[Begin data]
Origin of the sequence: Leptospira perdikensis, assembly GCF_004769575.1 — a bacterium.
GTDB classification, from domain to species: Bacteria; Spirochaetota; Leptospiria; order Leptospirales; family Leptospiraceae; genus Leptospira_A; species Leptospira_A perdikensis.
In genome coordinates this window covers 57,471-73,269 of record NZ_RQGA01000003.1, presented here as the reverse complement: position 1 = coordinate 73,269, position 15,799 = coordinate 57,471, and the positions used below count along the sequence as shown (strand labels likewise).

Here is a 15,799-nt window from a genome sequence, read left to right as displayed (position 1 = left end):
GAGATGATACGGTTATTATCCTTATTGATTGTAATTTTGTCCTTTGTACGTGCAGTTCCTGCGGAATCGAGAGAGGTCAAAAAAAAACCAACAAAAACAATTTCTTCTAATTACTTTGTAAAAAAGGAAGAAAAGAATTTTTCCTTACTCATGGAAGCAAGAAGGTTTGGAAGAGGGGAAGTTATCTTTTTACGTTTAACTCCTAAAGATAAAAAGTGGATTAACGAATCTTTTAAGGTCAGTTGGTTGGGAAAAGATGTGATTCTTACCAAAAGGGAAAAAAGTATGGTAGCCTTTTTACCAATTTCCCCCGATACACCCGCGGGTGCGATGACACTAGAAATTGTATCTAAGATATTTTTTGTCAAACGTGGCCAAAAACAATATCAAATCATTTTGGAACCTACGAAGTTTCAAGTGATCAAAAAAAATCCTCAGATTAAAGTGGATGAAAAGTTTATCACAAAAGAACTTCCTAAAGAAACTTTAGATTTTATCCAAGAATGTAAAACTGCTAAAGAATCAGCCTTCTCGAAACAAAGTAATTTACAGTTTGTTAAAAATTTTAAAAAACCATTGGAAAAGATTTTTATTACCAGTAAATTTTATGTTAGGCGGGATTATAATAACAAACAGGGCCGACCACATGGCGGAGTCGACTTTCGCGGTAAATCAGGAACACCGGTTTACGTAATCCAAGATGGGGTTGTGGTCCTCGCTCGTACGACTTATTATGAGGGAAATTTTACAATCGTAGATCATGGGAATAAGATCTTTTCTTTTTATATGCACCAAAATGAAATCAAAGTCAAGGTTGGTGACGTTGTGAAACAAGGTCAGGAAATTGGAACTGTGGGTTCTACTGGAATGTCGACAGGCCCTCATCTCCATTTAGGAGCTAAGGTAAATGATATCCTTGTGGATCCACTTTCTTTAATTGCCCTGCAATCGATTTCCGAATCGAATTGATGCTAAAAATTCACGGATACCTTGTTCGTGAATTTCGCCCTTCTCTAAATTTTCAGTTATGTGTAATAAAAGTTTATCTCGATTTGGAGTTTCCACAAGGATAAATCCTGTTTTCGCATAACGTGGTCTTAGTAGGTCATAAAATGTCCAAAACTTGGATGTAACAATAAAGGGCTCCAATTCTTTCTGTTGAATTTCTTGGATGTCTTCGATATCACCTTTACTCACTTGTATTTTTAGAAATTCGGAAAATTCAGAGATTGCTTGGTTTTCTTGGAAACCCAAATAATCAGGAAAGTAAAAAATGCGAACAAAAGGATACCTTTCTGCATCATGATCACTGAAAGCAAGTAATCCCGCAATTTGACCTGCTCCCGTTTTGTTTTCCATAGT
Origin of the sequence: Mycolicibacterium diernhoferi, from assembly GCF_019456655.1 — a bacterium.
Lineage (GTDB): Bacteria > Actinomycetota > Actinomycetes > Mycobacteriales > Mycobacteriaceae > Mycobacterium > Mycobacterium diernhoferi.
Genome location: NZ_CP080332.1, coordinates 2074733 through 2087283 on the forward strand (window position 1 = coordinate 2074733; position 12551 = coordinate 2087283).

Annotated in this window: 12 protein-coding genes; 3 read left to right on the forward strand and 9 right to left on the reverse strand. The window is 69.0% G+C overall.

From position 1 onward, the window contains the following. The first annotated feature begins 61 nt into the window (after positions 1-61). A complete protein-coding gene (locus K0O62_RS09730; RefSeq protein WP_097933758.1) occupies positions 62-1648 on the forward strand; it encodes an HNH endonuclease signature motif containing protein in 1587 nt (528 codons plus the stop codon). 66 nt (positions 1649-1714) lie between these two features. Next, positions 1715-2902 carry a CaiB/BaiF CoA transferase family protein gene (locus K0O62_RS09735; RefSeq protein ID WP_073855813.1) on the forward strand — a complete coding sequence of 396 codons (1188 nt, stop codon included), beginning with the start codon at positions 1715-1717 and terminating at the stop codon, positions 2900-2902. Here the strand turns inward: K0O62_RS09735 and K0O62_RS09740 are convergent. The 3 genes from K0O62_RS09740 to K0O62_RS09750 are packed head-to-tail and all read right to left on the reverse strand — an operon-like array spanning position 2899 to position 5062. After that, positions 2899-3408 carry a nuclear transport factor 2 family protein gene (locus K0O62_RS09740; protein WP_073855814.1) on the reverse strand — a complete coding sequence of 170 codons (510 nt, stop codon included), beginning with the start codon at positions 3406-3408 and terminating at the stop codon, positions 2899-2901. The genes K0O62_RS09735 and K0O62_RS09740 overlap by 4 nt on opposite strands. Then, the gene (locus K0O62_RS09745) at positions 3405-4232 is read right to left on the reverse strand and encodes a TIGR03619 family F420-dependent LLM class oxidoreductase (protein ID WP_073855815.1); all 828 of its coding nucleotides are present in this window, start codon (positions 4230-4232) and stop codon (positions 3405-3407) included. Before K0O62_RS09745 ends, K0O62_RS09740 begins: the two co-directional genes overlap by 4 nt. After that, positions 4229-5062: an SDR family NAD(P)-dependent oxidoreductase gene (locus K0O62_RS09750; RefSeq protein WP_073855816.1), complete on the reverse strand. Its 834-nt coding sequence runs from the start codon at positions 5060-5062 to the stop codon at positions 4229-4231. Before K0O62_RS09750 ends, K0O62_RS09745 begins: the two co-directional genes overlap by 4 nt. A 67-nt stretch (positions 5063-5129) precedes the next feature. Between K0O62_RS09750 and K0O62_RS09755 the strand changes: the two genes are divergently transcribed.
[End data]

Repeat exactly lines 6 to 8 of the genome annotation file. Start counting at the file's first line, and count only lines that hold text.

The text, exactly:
Origin of the sequence: Mycolicibacterium diernhoferi, from assembly GCF_019456655.1 — a bacterium.
Lineage (GTDB): Bacteria > Actinomycetota > Actinomycetes > Mycobacteriales > Mycobacteriaceae > Mycobacterium > Mycobacterium diernhoferi.
Genome location: NZ_CP080332.1, coordinates 2074733 through 2087283 on the forward strand (window position 1 = coordinate 2074733; position 12551 = coordinate 2087283).